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Magic Seed?

Photo Group
Purple Finch Eating Safflower
Photo by: 
Mary Nemecek

Is there really a difference in bird seed? What is the “magic” seed?

First and foremost, there is a difference in bird seed. Differences are found both in the “taste” preferences of birds as well as the quality and nutritional value for wildlife. Many of the commercial bird seed mixes found in grocery and large retail shops are filled with “filler” grains such as milo (the small red seed about the size of a BB), oats, wheat and cracked corn. These grains are all very inexpensive to grow and are dense which make it very easy to get a bag’s weight up to 5 or 10 lbs and keep the price low.

The problem that anyone who has gone down the “cheap seed” road finds out is that most birds (especially the pretty ones) don’t particularly like the grains. The companies are smart enough to throw in a few sunflower seeds and millet to make the bag look better. The “cheap” bird seed is generally quite dirty. Not only are folks buying seed that birds will not eat, they are paying for dirt, stems and even rocks.

Enough ranting about the bad stuff, let’s talk about what birds really like. The Audubon Society of Western Pennsylvania did a great study a few years ago on seed preferences. Their goal was to formulate their custom bird seed and only use the seeds that birds of that area liked. Yes, they put out “junk” seeds as well as the “good stuff”. And, yes it followed pretty closely with what all reputable surveys show. Here is what birds want:

  1. Black Oil Sunflower – It should be present in all feeder stations that don’t mind the hulls that gather under the feeders. For those who do mind, use hulled sunflower kernels (hearts) or chips. Most birds love it.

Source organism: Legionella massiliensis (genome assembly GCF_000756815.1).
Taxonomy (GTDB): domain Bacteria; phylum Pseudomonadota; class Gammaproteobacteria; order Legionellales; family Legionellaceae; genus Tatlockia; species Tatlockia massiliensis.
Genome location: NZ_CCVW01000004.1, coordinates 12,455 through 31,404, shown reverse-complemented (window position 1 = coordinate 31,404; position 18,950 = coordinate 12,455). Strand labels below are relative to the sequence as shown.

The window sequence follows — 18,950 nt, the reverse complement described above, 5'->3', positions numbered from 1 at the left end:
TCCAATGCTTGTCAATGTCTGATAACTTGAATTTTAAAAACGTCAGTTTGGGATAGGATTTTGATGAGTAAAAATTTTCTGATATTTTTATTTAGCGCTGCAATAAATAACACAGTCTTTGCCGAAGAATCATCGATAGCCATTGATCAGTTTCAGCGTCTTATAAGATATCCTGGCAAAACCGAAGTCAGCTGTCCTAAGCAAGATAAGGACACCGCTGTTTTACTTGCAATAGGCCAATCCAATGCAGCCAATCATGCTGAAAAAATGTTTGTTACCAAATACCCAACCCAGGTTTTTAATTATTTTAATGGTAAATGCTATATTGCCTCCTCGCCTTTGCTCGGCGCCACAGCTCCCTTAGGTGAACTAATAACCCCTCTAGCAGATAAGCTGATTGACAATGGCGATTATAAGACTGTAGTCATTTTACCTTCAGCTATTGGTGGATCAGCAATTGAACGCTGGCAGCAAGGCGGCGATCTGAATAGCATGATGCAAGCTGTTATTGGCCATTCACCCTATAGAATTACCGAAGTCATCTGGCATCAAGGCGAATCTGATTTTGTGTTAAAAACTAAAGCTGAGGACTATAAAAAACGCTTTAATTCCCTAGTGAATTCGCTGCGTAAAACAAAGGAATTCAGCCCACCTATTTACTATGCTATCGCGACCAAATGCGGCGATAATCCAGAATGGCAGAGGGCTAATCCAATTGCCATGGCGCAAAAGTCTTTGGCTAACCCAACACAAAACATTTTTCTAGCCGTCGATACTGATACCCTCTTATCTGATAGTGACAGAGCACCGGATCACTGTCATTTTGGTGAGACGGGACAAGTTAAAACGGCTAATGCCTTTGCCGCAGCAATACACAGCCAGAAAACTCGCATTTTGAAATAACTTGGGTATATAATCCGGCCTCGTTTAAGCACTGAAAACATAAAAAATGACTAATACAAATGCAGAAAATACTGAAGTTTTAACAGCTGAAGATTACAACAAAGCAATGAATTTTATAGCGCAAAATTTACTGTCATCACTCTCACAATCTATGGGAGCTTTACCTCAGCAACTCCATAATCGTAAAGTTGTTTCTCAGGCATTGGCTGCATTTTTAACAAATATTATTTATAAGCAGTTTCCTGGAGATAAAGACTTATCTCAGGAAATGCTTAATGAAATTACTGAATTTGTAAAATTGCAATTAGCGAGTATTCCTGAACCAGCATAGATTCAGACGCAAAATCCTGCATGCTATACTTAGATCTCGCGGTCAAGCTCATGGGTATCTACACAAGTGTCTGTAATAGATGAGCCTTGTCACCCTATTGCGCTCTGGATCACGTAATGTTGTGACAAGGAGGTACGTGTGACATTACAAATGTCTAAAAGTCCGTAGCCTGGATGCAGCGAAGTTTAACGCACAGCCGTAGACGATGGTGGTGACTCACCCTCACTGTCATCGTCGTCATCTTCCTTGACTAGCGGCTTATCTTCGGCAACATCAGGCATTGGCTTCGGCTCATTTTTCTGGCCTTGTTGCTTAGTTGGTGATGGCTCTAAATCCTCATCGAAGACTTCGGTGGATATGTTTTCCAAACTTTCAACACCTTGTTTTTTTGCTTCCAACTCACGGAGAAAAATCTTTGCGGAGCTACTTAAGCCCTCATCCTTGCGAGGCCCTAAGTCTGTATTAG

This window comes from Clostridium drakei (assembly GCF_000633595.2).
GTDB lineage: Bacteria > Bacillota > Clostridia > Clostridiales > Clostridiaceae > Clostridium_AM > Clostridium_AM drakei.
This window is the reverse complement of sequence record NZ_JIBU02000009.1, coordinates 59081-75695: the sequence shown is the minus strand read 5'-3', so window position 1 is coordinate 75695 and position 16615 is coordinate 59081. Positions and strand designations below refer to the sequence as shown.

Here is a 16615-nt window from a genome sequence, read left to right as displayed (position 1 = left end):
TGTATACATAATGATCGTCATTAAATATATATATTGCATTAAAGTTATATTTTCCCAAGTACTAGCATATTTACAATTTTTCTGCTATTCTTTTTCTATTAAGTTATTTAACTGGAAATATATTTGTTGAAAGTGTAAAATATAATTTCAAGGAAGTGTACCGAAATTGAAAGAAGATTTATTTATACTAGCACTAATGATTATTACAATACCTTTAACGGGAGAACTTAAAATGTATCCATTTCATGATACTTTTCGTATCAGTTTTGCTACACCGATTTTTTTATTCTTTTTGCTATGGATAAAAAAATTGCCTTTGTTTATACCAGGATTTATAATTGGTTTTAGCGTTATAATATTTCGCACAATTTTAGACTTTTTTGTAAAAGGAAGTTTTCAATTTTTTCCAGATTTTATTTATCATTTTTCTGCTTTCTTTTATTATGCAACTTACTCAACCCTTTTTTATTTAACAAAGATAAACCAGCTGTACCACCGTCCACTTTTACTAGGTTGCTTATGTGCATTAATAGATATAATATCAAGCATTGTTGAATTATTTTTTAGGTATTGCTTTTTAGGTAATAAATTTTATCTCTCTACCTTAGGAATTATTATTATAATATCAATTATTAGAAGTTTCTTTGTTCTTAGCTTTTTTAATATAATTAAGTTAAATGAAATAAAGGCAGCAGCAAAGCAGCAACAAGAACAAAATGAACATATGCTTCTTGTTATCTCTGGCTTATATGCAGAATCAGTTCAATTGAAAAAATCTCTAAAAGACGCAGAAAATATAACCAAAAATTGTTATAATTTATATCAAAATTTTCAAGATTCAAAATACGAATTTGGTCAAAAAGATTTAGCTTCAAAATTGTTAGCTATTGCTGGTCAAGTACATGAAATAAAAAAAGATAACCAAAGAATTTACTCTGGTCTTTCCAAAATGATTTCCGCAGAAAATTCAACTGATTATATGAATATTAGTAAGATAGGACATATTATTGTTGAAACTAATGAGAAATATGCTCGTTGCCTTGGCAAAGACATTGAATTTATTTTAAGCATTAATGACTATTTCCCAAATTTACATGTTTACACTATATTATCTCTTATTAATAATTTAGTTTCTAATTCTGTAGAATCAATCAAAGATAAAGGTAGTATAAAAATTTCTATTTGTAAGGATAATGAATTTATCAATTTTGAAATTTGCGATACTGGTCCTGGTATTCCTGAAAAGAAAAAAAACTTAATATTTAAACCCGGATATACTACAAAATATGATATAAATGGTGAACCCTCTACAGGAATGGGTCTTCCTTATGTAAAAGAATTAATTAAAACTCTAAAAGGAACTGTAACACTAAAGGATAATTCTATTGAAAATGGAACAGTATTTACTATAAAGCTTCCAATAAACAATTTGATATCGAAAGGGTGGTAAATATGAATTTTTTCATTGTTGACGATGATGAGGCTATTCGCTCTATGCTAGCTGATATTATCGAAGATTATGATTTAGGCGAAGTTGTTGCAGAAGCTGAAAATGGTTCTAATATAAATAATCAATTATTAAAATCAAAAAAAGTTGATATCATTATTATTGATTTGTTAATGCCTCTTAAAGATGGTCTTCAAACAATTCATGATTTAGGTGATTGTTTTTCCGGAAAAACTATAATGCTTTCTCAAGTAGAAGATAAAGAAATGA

2. Safflower- There are those who will argue with me here, but it is the number one seed of choice for the cardinals, house finches and morning doves in my yard. Squirrels, starlings, grackles and even house sparrows really don’t like it. It is in most good mixes and I have one big tube feeder with a tray dedicated to it.
  3. Peanuts– No one should be surprised that birds or almost any animal would love peanuts. They are high in oil and fat and convert easily to body heat. Even though it can drive up the cost, most good mixes have some nuts. It is far more economical to feed raw shelled peanuts via wire mesh peanut feeders. Woodpeckers, nuthatches and many others love them.
  4. Millet– This seed often gets a bad rap. Many confuse it with milo (remember, #1 on the junk list) and it quite often gets tossed on the ground. Millet is a true favorite of many of the ground feeders like juncos, white-throated sparrows, indigo buntings and doves. It is also a favorite of the less desirable house sparrow. My problem is that I have them anyway so I use millet as a ground throw to both keep my house sparrows out of my good feeders and keep my “good” ground feeders happy.
  5. Nyjer– Also erroneously known as thistle. Nyjer is a specialty seed that is a favorite of the beloved goldfinch. A few other birds like it but for the most part, a feeder filled with nyjer is for the finches. It is grown in far away lands and sterilized before being imported.

Mix or don’t mix. I have read that if you do not mix your seeds, you will not have an issue with bird throwing seed to the ground. Wrong. This sounds nice but it doesn’t work that way.

OK. Let’s go over all of this. Black Oil Sunflower is the best overall seed but to attract a diverse mix of birds, a variety of clean, high quality seed is best. Less dirt and grains, more quality seeds equal a greater value to you and your birds.

By Mark McKellar

FALL 2005